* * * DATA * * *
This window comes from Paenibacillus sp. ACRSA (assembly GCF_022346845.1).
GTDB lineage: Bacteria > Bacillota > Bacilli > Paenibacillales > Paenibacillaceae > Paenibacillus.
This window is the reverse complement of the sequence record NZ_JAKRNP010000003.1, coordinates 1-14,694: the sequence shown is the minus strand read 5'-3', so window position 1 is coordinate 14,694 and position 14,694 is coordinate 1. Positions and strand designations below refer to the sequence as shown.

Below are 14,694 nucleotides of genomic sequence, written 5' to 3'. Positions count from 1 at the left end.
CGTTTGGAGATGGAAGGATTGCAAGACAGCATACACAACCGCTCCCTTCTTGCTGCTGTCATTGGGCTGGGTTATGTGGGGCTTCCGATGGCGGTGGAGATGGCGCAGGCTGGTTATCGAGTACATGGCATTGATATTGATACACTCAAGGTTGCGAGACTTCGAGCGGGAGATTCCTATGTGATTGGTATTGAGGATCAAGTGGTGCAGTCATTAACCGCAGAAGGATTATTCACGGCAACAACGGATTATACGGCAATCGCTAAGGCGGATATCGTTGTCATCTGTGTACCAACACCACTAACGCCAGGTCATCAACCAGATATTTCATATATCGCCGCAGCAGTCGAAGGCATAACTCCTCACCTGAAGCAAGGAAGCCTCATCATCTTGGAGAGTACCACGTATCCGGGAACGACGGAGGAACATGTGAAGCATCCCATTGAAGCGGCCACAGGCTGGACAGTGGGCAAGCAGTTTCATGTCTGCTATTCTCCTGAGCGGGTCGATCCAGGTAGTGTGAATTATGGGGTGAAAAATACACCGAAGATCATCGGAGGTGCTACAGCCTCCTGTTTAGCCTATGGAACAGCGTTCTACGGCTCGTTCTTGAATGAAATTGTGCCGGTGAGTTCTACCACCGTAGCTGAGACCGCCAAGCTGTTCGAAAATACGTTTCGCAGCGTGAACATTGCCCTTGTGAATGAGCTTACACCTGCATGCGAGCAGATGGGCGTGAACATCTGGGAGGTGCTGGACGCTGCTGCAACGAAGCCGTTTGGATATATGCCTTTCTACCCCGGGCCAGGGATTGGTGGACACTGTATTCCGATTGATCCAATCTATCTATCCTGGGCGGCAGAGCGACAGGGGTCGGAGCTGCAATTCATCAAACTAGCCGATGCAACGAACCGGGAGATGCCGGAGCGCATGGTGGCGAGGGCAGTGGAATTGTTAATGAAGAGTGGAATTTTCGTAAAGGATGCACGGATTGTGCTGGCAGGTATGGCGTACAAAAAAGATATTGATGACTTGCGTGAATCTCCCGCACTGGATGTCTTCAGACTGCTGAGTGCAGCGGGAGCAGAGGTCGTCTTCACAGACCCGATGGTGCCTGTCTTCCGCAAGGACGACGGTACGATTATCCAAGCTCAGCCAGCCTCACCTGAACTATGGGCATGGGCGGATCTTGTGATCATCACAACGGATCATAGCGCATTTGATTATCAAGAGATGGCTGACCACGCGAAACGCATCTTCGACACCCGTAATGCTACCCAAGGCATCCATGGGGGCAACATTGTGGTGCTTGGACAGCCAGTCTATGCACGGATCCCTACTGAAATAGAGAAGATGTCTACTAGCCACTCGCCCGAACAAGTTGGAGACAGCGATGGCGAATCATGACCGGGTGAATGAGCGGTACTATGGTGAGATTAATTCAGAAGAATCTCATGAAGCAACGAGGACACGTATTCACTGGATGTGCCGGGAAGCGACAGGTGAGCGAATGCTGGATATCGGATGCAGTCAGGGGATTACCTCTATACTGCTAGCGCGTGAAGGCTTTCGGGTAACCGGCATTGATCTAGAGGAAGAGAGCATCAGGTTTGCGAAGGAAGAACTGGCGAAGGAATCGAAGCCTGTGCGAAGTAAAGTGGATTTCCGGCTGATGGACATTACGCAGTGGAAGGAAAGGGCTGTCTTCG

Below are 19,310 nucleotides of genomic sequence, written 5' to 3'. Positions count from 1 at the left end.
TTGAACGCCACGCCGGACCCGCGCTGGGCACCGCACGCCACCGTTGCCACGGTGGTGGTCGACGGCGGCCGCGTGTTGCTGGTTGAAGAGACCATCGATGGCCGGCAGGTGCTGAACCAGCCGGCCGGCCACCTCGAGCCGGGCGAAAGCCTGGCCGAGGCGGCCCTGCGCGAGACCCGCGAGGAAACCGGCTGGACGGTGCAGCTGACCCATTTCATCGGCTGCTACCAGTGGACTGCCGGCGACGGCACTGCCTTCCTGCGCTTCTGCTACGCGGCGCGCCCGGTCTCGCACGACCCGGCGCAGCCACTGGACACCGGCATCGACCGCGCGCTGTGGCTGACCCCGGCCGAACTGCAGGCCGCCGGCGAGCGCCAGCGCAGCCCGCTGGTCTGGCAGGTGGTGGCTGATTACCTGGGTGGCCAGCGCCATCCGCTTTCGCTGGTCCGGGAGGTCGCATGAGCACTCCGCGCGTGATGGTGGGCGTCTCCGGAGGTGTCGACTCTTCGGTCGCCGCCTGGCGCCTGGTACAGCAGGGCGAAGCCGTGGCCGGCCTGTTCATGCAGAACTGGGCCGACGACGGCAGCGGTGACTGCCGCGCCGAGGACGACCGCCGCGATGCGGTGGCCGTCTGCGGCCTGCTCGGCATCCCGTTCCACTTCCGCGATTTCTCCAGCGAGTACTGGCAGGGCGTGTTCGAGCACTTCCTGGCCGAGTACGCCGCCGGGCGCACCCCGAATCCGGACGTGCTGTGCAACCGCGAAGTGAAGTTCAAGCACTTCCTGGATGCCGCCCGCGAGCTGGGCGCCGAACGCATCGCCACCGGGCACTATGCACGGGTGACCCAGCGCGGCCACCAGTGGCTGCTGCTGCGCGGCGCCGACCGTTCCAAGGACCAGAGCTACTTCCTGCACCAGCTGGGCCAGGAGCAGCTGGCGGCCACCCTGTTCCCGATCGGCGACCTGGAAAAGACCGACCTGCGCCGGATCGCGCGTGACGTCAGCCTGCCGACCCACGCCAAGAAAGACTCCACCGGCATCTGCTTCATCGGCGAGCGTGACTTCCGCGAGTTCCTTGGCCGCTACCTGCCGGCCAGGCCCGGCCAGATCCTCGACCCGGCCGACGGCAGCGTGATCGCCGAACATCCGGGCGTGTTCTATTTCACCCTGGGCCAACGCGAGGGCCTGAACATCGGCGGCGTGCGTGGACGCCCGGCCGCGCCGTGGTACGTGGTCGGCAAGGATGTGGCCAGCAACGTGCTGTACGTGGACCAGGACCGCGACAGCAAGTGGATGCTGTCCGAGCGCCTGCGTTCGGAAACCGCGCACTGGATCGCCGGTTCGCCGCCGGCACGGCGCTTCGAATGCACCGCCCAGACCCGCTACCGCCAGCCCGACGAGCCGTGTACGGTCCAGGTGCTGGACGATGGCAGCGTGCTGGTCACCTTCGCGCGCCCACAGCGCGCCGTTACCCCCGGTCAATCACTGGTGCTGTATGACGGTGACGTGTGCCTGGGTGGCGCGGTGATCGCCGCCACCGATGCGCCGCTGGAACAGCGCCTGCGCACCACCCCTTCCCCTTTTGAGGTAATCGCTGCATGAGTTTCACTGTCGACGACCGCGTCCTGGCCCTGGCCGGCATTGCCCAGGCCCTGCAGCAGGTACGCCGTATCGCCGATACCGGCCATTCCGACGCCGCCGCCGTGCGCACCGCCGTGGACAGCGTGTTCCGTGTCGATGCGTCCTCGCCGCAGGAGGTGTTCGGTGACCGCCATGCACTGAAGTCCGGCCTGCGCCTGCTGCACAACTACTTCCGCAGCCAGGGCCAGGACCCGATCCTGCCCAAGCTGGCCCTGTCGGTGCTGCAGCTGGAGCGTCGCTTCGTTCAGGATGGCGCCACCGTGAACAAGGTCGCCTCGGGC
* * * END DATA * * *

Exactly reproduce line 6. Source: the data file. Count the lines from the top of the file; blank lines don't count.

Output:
Below are 19,310 nucleotides of genomic sequence, written 5' to 3'. Positions count from 1 at the left end.